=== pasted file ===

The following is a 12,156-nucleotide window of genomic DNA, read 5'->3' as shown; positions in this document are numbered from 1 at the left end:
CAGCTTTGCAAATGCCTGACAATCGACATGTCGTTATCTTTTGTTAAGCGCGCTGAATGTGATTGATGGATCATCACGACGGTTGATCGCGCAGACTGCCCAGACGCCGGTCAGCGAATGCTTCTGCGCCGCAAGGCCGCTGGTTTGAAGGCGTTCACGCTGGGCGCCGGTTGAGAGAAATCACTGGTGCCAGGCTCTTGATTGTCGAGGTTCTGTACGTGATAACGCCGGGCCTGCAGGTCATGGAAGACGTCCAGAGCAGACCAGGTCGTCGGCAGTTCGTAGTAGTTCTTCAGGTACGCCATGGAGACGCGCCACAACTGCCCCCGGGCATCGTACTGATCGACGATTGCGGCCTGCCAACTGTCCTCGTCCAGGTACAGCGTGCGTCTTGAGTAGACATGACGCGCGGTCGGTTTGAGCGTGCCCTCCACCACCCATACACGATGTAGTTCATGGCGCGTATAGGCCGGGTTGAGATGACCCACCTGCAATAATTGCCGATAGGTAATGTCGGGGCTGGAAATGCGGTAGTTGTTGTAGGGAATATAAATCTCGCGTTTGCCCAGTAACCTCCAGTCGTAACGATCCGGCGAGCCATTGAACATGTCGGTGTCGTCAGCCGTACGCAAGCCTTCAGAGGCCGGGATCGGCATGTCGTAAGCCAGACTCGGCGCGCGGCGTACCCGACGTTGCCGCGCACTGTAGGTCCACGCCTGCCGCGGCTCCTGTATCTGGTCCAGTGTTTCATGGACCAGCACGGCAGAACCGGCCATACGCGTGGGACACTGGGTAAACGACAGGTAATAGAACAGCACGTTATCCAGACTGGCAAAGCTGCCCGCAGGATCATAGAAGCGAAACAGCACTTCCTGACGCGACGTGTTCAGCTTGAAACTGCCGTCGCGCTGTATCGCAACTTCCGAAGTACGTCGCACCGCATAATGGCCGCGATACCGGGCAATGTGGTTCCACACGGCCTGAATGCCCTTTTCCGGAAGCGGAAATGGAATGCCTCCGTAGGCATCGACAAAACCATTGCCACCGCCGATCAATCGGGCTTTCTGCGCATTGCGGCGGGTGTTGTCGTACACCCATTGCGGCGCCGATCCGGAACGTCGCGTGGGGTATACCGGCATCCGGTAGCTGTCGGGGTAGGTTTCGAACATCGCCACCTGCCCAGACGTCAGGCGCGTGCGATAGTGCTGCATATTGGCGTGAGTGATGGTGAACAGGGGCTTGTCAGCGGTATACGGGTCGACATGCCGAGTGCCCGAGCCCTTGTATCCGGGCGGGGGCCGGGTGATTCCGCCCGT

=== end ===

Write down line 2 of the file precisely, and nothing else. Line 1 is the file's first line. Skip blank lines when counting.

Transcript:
CAGCTTTGCAAATGCCTGACAATCGACATGTCGTTATCTTTTGTTAAGCGCGCTGAATGTGATTGATGGATCATCACGACGGTTGATCGCGCAGACTGCCCAGACGCCGGTCAGCGAATGCTTCTGCGCCGCAAGGCCGCTGGTTTGAAGGCGTTCACGCTGGGCGCCGGTTGAGAGAAATCACTGGTGCCAGGCTCTTGATTGTCGAGGTTCTGTACGTGATAACGCCGGGCCTGCAGGTCATGGAAGACGTCCAGAGCAGACCAGGTCGTCGGCAGTTCGTAGTAGTTCTTCAGGTACGCCATGGAGACGCGCCACAACTGCCCCCGGGCATCGTACTGATCGACGATTGCGGCCTGCCAACTGTCCTCGTCCAGGTACAGCGTGCGTCTTGAGTAGACATGACGCGCGGTCGGTTTGAGCGTGCCCTCCACCACCCATACACGATGTAGTTCATGGCGCGTATAGGCCGGGTTGAGATGACCCACCTGCAATAATTGCCGATAGGTAATGTCGGGGCTGGAAATGCGGTAGTTGTTGTAGGGAATATAAATCTCGCGTTTGCCCAGTAACCTCCAGTCGTAACGATCCGGCGAGCCATTGAACATGTCGGTGTCGTCAGCCGTACGCAAGCCTTCAGAGGCCGGGATCGGCATGTCGTAAGCCAGACTCGGCGCGCGGCGTACCCGACGTTGCCGCGCACTGTAGGTCCACGCCTGCCGCGGCTCCTGTATCTGGTCCAGTGTTTCATGGACCAGCACGGCAGAACCGGCCATACGCGTGGGACACTGGGTAAACGACAGGTAATAGAACAGCACGTTATCCAGACTGGCAAAGCTGCCCGCAGGATCATAGAAGCGAAACAGCACTTCCTGACGCGACGTGTTCAGCTTGAAACTGCCGTCGCGCTGTATCGCAACTTCCGAAGTACGTCGCACCGCATAATGGCCGCGATACCGGGCAATGTGGTTCCACACGGCCTGAATGCCCTTTTCCGGAAGCGGAAATGGAATGCCTCCGTAGGCATCGACAAAACCATTGCCACCGCCGATCAATCGGGCTTTCTGCGCATTGCGGCGGGTGTTGTCGTACACCCATTGCGGCGCCGATCCGGAACGTCGCGTGGGGTATACCGGCATCCGGTAGCTGTCGGGGTAGGTTTCGAACATCGCCACCTGCCCAGACGTCAGGCGCGTGCGATAGTGCTGCATATTGGCGTGAGTGATGGTGAACAGGGGCTTGTCAGCGGTATACGGGTCGACATGCCGAGTGCCCGAGCCCTTGTATCCGGGCGGGGGCCGGGTGATTCCGCCCGT